Failure to Provide Fall Protection is #1 Cited Osha Violation – Legal Outcome Depends on Existence of Employer/Employee Relationship
The failure of an employer to provide fall protections is the number one OSHA violation. There is no question regarding the duty of employers of all stripes to provide fall protection. Likewise, OSHA standards on fall protection are clear and well established. The question becomes what happens when the standards are violated and someone is harmed?
The answer will come down to who that person is and how he or she is related to the employer.
General Requirements for Fall Protection
The standards are very specific and detailed. However, at the risk over-simplification, the gist of the requirements is that employers provide safe walkways and work areas. Included in this requirement is a requirement for necessary “guardrail systems, safety net systems, or personal fall arrest systems.”
The requirements are broadly applied but in part are dictated by the work environment and the type of work performed. The burden is on the employer to show why a deviation from these standards was appropriate and excluded from the requirements.
Recourse for Employees Harmed in Falls in Violation of OSHA
The OSHA standards are written for the protection of workers, most of which are employees. The problem for employees in New Mexico is the New Mexico Workers’ Compensation Act. The Workers’ Compensation Act in New Mexico, like most states, is purportedly written to protect workers. However, this is anything but true.
In fact, the Workers’ Comp Act is written for the protection of employers when it comes to negligence, which a violation of OSHA would most assuredly be. In cases of injury to employee workers injured as a result of the negligent violation of OSHA, the worker is prevented from suing the employer for personal injuries under the Workers’ Comp exclusive remedy provisions.
The exclusive remedy provisions mean that an employee worker is limited to workers’ compensation benefits for any injuries suffered on the job. This covers everything from trivial injuries to death. It covers routine accidents to accidents caused by the gross negligence of the employer. In New Mexico, exceptions to the exclusive remedy provision are extremely rare; basically requiring deliberate and willful acts of the employer with virtual certainty of injuries or death.
This is a near impossible standard for an employee to overcome. The result is that in cases of serious injuries or wrongful death, the worker receives a mere pittance for his injuries no matter how negligent the employer.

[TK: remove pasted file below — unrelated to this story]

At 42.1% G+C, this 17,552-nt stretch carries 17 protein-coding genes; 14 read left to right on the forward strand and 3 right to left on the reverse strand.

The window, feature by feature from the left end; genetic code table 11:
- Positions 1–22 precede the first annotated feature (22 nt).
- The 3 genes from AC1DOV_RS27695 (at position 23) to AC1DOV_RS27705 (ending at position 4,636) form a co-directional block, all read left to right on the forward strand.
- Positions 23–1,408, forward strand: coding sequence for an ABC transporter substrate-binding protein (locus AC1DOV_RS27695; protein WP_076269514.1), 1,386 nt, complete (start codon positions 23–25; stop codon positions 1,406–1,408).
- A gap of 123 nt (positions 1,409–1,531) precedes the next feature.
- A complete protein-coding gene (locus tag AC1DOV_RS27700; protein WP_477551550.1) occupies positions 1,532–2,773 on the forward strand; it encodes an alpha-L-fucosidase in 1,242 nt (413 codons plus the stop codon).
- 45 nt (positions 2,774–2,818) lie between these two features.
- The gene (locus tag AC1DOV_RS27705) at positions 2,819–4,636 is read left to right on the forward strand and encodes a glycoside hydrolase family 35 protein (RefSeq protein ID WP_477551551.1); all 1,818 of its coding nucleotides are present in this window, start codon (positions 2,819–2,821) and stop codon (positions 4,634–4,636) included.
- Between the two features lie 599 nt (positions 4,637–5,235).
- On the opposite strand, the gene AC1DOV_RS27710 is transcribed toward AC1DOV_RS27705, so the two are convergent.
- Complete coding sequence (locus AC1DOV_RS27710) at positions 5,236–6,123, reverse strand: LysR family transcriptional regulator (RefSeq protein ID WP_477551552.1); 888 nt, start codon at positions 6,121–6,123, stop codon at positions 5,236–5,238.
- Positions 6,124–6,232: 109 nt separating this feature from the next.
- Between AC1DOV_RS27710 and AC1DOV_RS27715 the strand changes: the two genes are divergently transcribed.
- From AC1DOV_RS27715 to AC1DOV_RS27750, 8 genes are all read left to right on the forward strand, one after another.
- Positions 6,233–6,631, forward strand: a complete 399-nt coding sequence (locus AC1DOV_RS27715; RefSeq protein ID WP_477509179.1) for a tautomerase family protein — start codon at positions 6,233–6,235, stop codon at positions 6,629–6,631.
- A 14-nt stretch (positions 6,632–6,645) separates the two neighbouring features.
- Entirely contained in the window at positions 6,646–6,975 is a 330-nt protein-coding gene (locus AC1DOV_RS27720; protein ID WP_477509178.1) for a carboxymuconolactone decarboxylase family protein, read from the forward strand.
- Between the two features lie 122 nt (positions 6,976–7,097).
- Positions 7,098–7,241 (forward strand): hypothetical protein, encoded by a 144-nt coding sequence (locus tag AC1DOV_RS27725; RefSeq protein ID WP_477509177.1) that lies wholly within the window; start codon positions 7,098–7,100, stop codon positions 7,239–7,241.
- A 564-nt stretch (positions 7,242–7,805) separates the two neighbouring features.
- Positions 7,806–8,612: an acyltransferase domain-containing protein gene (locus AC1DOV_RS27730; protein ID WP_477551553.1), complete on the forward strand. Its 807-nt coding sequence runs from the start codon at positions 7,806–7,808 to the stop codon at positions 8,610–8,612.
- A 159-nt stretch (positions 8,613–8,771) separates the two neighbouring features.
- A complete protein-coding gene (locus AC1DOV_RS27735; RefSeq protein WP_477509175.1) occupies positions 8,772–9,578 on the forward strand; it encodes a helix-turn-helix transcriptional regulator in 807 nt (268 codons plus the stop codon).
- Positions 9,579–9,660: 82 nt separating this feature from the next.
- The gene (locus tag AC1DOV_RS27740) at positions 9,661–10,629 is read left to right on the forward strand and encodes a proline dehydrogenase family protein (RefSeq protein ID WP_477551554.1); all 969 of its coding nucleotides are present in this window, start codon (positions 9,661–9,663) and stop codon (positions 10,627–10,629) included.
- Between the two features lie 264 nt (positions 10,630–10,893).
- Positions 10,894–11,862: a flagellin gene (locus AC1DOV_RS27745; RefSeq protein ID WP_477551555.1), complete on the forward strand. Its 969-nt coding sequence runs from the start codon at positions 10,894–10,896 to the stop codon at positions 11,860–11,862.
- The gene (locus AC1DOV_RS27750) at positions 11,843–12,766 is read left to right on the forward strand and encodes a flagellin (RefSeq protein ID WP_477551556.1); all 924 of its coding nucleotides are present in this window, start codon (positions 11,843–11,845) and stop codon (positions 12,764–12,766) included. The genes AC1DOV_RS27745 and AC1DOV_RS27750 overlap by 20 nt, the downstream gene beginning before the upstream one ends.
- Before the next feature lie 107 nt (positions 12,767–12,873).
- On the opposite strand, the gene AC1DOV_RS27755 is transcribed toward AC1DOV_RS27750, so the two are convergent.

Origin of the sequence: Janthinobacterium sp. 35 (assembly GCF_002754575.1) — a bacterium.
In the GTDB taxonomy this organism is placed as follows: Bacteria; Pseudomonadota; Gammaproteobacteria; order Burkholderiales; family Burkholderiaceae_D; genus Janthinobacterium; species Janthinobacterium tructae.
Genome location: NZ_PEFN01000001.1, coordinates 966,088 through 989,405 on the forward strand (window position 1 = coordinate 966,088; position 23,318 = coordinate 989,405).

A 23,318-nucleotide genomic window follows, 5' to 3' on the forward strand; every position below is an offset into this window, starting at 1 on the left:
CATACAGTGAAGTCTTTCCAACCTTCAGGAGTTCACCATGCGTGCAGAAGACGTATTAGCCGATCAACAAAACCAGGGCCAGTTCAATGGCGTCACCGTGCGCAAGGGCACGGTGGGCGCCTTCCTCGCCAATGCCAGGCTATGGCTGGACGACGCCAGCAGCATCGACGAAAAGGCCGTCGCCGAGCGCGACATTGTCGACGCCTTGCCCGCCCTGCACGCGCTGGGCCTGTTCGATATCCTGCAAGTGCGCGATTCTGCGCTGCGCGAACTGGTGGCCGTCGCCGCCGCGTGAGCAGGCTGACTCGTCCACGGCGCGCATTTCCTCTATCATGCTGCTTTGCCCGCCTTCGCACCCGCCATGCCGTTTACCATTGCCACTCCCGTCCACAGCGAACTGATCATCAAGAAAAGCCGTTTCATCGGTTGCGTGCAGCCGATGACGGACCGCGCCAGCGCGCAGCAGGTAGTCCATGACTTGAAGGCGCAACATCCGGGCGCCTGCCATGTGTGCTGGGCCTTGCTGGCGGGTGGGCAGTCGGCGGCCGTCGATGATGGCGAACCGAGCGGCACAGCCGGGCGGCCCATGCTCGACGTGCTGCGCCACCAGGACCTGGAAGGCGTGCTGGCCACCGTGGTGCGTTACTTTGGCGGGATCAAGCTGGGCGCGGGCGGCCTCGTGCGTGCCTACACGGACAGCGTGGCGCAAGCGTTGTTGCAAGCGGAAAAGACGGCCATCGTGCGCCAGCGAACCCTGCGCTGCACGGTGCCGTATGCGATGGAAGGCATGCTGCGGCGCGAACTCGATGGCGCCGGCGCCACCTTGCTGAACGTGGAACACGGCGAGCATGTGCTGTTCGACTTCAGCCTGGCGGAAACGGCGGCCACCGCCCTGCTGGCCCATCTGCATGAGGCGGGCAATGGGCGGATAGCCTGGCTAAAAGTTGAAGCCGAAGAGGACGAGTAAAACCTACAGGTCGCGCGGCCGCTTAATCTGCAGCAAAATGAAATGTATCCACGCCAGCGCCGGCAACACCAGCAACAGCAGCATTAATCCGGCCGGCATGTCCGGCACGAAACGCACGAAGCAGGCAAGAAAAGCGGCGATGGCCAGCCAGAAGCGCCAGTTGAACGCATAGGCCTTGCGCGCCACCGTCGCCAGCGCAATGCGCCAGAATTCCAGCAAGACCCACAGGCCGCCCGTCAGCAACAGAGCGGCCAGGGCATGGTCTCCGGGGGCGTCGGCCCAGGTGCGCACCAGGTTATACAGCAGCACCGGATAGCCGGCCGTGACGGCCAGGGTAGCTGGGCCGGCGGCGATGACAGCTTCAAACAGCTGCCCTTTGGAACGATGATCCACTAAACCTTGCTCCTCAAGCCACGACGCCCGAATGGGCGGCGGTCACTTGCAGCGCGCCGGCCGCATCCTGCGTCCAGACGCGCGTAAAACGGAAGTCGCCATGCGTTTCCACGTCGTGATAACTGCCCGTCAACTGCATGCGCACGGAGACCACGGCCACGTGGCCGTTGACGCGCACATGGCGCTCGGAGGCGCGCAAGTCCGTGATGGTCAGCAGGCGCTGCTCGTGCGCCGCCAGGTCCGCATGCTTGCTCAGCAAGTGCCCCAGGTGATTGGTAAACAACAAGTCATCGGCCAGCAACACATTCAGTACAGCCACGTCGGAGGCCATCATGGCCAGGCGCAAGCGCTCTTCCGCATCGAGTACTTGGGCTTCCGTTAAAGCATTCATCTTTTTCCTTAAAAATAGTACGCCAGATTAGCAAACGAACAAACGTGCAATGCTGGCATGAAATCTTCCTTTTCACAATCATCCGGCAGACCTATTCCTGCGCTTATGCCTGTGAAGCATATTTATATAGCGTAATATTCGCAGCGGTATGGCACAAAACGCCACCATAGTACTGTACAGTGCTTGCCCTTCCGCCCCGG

Recourse for Independent Contractors or Other Non-Employees
The outcome is far different in cases involving independent contractors or any other non-employee including guests, vendors, inspectors and so on. The employer in these cases receives no protection under the Workers’ Compensation Act.
In these cases, the non-employee has every available remedy under personal injury and wrongful death law. In these cases, violations of OSHA rules regarding fall protection would be very important in the determination of liability (financial responsibility) of the employer/business who failed to abide by those standard.
Serious, ongoing or repeated violations might also go to damages. In these cases, there might be a very good argument for punitive damages. Punitive damages awarded are typically multiples of actual compensatory damages. Punitive damages are meant to deter bad behavior and many times the money involved is all that prevents future similar violations by the same employer, employers in the industry and employers generally.
Work Injury Claims are Complex – Experienced Legal Guidance is a Must
There are a number of complexities and complications that come with work injury claims. Rest assured, the first response from the employer/business will be flat denial of wrongdoing and liability. In cases of serious injury or death, it is important to seek answers. Part of this means determining the application of the Workers’ Compensation Act and safety standards that apply to the particular situation.
This can get a little bit tricky and confusing. It is advisable to have an experienced attorney at your side. The Albuquerque attorneys at Collins & Collins, P.C. can be reached at (505) 242-5958